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I have a drive with 2 partitions

  • 1st is plain ext4
  • 2nd is encrypted LUKS.

The partition table has been overwritten. I've found the beginning of the second partition, which I need to recover, thusly:

# hexdump -s 400000m -C /dev/sdc | grep LUKS
61d3dec850 79 c8 81 6d e5 4c 55 4b 53 40 49 aa 29 df de d7 |y..m.LUKS@I.)...|

Also:

# losetup -o 0x61d3dec850 -r -f /dev/sdc
# losetup -a
/dev/loop0: [0005]:477209 (/dev/sdc), offset 420166420560

So far, this problem pops up:

# cryptsetup luksOpen /dev/loop0 luksrecover
Device /dev/loop0 is not a valid LUKS device.

Is it wrong offset? Should I seek for the magic number 0xEF53 identifying ext4 as adviced hereas adviced here ?

It's a 1TB drive so please, I need an advice that does not force a scan of the entire drive all over again (e.g. testdisk which seems have no option to start at a specified offset to save time on scanning).

P.S. This question seems to be closely related but does not matchThis question seems to be closely related but does not match.

I have a drive with 2 partitions

  • 1st is plain ext4
  • 2nd is encrypted LUKS.

The partition table has been overwritten. I've found the beginning of the second partition, which I need to recover, thusly:

# hexdump -s 400000m -C /dev/sdc | grep LUKS
61d3dec850 79 c8 81 6d e5 4c 55 4b 53 40 49 aa 29 df de d7 |y..m.LUKS@I.)...|

Also:

# losetup -o 0x61d3dec850 -r -f /dev/sdc
# losetup -a
/dev/loop0: [0005]:477209 (/dev/sdc), offset 420166420560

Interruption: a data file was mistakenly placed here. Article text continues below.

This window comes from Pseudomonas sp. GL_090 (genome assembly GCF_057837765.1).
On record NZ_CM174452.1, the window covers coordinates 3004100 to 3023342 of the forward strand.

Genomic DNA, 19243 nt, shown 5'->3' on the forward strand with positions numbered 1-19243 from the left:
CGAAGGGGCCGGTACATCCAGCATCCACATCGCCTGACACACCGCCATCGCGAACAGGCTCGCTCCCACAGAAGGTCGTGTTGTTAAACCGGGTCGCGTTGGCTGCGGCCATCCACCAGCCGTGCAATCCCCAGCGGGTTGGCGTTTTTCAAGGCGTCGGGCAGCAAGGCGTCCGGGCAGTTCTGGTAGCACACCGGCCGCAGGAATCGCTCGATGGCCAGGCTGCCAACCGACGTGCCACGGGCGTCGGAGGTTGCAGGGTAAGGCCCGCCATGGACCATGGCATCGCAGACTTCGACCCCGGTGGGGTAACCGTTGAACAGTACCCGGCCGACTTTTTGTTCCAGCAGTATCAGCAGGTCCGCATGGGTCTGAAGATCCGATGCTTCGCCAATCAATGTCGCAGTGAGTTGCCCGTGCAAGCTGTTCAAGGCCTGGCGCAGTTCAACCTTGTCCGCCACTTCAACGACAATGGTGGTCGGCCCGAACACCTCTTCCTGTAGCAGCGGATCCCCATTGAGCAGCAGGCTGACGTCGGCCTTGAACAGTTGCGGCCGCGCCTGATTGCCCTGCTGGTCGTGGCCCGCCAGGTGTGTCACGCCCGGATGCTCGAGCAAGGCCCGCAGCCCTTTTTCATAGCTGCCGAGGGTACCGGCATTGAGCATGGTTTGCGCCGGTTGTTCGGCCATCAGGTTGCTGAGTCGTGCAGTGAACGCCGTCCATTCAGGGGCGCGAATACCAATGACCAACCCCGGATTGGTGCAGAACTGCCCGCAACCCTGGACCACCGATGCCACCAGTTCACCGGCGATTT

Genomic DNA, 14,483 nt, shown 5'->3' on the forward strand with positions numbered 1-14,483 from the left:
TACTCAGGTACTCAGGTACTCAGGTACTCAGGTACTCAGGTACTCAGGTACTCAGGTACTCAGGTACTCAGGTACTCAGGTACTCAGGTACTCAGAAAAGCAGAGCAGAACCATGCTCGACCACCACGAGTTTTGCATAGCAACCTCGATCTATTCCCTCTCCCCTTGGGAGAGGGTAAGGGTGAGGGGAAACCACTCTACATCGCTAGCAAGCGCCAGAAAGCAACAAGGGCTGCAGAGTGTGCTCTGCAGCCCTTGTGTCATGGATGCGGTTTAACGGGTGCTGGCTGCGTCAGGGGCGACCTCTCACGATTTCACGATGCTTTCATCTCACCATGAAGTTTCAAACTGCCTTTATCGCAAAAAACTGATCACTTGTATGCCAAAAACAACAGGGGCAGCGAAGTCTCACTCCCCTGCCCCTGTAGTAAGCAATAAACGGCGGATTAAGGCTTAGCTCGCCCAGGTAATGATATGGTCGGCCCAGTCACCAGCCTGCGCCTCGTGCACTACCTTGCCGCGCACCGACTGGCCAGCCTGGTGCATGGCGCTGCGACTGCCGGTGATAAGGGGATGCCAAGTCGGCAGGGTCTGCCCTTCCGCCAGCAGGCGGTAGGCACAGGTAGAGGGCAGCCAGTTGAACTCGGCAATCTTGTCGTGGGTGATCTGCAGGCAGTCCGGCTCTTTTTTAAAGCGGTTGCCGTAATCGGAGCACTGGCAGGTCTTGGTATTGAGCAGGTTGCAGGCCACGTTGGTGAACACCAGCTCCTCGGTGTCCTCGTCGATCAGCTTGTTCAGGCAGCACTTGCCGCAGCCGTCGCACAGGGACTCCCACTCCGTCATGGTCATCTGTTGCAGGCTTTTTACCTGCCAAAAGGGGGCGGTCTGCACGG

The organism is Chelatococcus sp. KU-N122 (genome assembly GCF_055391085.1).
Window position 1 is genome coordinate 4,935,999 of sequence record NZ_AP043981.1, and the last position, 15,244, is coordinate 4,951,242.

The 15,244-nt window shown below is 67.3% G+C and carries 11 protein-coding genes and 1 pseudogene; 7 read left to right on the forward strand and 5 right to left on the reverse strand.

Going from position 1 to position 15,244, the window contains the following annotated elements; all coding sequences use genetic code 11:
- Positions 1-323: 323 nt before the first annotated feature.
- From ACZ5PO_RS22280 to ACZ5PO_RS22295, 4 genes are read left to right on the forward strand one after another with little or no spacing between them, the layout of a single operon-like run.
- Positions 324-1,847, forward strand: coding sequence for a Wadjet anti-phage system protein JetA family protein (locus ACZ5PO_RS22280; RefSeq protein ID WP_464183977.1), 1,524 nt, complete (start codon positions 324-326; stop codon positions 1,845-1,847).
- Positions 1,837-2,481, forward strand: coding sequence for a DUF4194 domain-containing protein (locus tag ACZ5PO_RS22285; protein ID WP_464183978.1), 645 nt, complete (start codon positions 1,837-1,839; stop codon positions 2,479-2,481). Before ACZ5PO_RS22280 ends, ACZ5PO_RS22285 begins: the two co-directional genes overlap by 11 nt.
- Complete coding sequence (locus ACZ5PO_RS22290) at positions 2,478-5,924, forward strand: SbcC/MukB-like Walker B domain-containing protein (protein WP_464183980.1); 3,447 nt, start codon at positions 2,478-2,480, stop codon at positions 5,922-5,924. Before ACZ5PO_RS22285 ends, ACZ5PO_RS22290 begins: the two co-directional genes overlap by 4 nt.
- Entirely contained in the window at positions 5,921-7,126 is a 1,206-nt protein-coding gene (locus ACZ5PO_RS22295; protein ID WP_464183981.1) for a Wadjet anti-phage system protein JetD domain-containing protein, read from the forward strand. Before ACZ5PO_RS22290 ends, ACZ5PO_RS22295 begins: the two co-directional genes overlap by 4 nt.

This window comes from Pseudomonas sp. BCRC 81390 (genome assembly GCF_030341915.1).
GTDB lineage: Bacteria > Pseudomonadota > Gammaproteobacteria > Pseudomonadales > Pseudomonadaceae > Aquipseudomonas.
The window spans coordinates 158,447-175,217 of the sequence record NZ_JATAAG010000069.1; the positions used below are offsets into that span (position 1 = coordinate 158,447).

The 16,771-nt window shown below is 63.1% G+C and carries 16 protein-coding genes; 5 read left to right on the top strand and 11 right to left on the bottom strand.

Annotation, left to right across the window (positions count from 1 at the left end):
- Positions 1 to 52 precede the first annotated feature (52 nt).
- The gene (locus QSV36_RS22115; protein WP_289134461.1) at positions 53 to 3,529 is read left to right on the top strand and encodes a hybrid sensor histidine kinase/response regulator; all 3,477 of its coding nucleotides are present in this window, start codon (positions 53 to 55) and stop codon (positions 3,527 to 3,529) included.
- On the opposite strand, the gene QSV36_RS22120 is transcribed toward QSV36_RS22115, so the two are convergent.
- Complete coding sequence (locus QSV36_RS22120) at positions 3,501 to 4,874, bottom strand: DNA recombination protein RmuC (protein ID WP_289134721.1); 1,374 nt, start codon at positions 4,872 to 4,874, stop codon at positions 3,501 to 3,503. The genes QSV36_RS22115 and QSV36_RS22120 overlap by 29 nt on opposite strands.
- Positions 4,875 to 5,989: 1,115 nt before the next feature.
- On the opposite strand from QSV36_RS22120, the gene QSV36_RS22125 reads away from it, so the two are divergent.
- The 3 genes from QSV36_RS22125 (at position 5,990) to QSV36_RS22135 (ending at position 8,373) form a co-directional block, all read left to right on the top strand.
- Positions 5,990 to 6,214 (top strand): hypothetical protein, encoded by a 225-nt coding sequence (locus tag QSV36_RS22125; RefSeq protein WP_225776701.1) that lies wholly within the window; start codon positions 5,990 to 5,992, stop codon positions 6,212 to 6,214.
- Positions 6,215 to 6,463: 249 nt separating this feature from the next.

So far, this problem pops up:

# cryptsetup luksOpen /dev/loop0 luksrecover
Device /dev/loop0 is not a valid LUKS device.

Is it wrong offset? Should I seek for the magic number 0xEF53 identifying ext4 as adviced here ?

It's a 1TB drive so please, I need an advice that does not force a scan of the entire drive all over again (e.g. testdisk which seems have no option to start at a specified offset to save time on scanning).

P.S. This question seems to be closely related but does not match.

I have a drive with 2 partitions

  • 1st is plain ext4
  • 2nd is encrypted LUKS.

The partition table has been overwritten. I've found the beginning of the second partition, which I need to recover, thusly:

# hexdump -s 400000m -C /dev/sdc | grep LUKS
61d3dec850 79 c8 81 6d e5 4c 55 4b 53 40 49 aa 29 df de d7 |y..m.LUKS@I.)...|

Also:

# losetup -o 0x61d3dec850 -r -f /dev/sdc
# losetup -a
/dev/loop0: [0005]:477209 (/dev/sdc), offset 420166420560

So far, this problem pops up:

# cryptsetup luksOpen /dev/loop0 luksrecover
Device /dev/loop0 is not a valid LUKS device.

Is it wrong offset? Should I seek for the magic number 0xEF53 identifying ext4 as adviced here ?